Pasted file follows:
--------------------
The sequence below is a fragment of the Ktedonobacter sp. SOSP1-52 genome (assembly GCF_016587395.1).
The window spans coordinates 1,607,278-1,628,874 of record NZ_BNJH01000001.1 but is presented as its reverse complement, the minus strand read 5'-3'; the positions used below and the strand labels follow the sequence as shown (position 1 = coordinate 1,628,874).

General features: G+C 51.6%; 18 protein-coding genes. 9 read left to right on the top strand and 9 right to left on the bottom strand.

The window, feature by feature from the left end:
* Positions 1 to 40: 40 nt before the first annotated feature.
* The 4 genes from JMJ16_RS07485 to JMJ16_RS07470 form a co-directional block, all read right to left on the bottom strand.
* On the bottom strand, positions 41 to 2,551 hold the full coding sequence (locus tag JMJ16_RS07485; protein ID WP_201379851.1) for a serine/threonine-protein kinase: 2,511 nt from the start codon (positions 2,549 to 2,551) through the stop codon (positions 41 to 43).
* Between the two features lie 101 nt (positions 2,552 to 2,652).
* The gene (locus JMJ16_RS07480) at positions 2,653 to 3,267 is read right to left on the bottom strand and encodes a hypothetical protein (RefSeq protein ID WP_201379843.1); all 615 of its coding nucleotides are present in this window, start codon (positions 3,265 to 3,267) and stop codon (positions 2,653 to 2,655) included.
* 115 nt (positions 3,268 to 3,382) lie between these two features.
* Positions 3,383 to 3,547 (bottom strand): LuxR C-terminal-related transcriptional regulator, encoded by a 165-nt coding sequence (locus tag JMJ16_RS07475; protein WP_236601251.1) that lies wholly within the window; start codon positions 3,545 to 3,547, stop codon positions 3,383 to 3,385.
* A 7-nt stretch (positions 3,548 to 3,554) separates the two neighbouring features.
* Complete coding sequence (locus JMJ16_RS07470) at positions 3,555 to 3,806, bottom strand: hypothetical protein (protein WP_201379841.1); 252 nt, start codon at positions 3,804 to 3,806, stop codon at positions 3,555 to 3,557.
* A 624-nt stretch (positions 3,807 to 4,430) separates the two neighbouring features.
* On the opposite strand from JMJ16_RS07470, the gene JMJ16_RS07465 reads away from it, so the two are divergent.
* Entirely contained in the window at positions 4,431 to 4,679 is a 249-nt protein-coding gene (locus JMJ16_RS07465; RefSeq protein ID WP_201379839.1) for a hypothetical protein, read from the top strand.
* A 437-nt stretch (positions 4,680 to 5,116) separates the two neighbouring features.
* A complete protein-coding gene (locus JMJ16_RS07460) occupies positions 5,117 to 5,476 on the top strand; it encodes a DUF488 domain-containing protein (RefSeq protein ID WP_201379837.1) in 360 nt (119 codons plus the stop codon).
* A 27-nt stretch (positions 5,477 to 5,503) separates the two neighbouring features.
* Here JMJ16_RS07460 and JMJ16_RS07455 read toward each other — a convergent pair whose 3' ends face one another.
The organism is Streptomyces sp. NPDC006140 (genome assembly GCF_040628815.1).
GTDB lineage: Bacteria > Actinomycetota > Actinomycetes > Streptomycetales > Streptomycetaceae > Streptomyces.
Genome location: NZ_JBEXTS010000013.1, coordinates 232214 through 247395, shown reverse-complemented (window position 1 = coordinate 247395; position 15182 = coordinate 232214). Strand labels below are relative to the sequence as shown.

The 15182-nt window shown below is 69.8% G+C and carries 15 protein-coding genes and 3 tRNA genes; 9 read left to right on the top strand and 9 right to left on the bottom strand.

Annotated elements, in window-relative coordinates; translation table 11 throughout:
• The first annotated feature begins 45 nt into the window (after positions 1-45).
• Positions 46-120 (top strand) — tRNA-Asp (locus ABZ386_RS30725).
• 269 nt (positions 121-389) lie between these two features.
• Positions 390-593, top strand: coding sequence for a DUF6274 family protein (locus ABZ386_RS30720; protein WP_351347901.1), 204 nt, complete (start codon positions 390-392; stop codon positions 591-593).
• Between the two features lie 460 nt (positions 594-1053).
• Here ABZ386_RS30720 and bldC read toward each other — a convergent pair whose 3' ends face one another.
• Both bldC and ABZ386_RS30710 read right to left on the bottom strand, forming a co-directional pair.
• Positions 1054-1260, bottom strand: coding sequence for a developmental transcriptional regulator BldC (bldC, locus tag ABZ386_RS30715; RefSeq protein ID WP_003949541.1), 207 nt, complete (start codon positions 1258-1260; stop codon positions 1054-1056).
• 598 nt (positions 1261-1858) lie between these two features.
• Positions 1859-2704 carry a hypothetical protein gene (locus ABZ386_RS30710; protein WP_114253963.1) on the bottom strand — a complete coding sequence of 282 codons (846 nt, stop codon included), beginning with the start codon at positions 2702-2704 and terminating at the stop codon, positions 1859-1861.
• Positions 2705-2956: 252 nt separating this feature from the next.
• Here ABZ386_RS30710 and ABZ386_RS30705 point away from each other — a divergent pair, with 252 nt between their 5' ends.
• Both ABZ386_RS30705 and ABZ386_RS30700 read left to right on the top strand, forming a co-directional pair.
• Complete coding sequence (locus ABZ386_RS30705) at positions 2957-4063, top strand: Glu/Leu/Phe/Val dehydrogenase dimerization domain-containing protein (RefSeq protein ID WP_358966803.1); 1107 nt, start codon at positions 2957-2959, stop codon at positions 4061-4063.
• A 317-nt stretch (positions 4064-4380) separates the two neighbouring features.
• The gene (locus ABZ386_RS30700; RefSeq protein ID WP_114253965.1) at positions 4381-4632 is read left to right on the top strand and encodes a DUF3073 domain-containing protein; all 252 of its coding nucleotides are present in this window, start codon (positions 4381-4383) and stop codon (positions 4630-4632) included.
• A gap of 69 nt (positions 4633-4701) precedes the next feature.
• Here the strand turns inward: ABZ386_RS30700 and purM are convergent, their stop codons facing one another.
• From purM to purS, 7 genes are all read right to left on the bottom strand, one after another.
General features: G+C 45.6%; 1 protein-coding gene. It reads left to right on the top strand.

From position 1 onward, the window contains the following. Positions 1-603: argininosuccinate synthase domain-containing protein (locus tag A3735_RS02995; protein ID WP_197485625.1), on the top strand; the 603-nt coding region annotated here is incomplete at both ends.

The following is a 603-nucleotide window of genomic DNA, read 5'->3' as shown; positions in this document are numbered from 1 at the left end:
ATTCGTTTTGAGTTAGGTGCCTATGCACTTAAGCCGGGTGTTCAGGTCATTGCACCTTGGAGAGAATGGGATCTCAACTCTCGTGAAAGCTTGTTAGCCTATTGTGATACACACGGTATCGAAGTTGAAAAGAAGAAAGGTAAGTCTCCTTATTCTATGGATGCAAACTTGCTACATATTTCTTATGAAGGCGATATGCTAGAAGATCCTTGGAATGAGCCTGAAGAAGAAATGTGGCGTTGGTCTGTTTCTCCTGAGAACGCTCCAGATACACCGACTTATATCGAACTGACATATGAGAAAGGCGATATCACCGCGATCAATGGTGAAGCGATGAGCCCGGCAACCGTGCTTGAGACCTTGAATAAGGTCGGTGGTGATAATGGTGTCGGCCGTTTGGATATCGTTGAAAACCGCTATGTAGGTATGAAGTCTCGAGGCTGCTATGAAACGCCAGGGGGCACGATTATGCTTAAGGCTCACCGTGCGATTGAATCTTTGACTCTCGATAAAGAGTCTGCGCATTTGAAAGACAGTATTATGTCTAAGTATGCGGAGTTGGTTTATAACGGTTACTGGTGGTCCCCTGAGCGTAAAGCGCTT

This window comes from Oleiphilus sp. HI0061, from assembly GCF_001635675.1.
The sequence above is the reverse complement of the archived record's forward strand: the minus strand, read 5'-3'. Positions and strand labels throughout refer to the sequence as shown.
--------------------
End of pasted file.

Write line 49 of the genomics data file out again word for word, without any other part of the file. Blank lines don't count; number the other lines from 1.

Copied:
This window comes from Oleiphilus sp. HI0061, from assembly GCF_001635675.1.